A constellation of several factors has paved the way for the emergence of Turkey and Iran as the pivotal powers in the Middle East. These factors include the incapacity of major Arab powers to influence the course of regional events as well as what increasingly appears to be the end of "America's moment" in the Middle East, following its disastrous military interventions in Iraq and Afghanistan and its failure to stand up to the Netanyahu government on the issue of Jewish colonization of Palestinian lands.28 Furthermore, both Turkey and Iran possess a combination of varying degrees of hard and soft power that equip them to affect regional events to a greater extent than their neighbors.29 Conversely, both Iran and Turkey have developed major stakes in the outcome of the democratic uprisings in the Arab world that have come to affect their strategic and economic interests; they even threaten to embroil them in bilateral confrontation, as is the case with Syria.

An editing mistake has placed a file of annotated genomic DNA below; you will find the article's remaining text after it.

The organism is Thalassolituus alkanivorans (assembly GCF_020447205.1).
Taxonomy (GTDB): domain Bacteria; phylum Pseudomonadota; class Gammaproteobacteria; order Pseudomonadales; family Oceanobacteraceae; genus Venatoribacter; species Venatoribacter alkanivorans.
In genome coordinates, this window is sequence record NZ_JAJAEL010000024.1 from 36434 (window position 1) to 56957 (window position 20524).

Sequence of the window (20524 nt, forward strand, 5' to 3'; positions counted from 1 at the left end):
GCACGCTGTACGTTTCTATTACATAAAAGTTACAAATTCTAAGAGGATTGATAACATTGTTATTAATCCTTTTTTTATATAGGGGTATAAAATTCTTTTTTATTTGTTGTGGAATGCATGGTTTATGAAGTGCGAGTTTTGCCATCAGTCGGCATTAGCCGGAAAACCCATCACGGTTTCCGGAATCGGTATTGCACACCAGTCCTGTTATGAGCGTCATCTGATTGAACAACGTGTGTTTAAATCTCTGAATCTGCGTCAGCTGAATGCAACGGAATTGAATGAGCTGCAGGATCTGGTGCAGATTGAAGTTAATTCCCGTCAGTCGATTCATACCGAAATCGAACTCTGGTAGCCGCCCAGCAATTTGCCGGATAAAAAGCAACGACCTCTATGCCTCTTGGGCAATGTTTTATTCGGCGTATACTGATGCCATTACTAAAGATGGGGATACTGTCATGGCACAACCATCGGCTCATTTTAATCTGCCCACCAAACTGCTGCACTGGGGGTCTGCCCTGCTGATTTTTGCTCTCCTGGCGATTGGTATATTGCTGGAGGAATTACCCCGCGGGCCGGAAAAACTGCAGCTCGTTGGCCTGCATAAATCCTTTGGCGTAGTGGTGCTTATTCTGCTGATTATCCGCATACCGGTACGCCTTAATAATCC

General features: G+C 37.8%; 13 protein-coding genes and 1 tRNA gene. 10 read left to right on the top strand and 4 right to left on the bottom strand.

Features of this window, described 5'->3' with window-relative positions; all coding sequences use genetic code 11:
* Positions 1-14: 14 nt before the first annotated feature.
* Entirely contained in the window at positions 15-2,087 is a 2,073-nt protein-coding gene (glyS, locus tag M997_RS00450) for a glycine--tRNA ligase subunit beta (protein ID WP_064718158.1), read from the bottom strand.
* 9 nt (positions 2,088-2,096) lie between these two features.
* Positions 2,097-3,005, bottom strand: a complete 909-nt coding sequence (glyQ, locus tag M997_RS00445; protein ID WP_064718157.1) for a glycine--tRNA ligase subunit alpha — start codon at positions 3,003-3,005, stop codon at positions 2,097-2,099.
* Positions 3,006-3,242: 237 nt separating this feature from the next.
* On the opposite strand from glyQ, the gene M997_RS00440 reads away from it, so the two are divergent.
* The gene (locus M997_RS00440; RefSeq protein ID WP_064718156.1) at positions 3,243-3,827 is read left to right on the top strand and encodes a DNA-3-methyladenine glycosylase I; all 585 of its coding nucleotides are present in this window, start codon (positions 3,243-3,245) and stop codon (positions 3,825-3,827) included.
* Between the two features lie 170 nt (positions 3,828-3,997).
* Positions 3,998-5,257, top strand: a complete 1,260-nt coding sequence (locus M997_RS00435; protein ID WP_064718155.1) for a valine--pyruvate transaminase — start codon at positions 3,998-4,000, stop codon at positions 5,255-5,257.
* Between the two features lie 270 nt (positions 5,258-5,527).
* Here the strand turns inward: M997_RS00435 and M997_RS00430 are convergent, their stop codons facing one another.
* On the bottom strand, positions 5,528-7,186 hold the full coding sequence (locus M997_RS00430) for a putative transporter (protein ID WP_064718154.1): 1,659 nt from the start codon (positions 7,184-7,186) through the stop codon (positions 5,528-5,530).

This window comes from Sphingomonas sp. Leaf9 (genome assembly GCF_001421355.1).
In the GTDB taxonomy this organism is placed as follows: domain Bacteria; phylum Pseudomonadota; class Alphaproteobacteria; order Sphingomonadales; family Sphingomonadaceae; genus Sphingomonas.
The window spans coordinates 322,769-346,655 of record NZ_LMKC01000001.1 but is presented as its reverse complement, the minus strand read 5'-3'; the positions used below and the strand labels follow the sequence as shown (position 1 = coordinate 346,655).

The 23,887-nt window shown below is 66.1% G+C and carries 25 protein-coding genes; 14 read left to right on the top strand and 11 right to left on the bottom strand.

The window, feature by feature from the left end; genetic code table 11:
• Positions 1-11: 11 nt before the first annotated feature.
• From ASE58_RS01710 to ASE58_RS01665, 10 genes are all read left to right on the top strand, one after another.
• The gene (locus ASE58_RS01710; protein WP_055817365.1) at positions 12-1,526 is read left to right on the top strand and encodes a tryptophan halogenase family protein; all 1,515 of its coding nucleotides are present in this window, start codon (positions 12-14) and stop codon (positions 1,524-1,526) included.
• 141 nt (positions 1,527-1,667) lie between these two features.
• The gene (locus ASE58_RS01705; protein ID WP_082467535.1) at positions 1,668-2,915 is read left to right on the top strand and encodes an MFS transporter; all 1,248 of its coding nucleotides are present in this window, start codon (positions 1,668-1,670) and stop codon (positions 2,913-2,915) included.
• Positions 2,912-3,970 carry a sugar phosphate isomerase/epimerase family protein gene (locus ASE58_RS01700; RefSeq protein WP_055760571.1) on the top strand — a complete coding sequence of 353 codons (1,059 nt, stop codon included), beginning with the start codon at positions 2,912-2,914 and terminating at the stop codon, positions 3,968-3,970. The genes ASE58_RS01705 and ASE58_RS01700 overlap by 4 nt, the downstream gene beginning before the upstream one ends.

Initially, both Turkey and Iran welcomed the democratic uprisings against authoritarian Arab rulers, but for different reasons. For Turkey, the Arab Spring meant the reaffirmation of its own success in democratic consolidation, especially the curtailment of the military's power in the political sphere. Several Arab movements for democracy openly declared that Turkey provided the model they would like to emulate, raising its stature further in the eyes of Arab publics.30 Prime Minister Erdogan was treated like a rock star when he visited Egypt, Libya and Tunisia soon after the overthrow of authoritarian rule, and Turkish leaders were not averse to their country being seen as the role model for emerging Arab democracies.31
For different reasons, Iran welcomed the overthrow of pro-Western Arab dictators in Egypt and Tunisia, celebrating the revolutions that overthrew pro-Western dictators as extensions of its own Islamic revolution. Moreover, in the words of one analyst,
[Supreme Leader] Khamenei's view has always been that the more democracy there is in the Middle East…the better it is for Iran. He's seen over the last decade or so that, when democratic elections have taken place, in Lebanon they empowered Hezbollah, in Palestine they empowered Hamas, in Iraq they empowered Shiite Islamists. So…when the uprisings began in the Arab world, Khamenei felt fairly confident that this was going to be in line with Iran's interest, not America's.32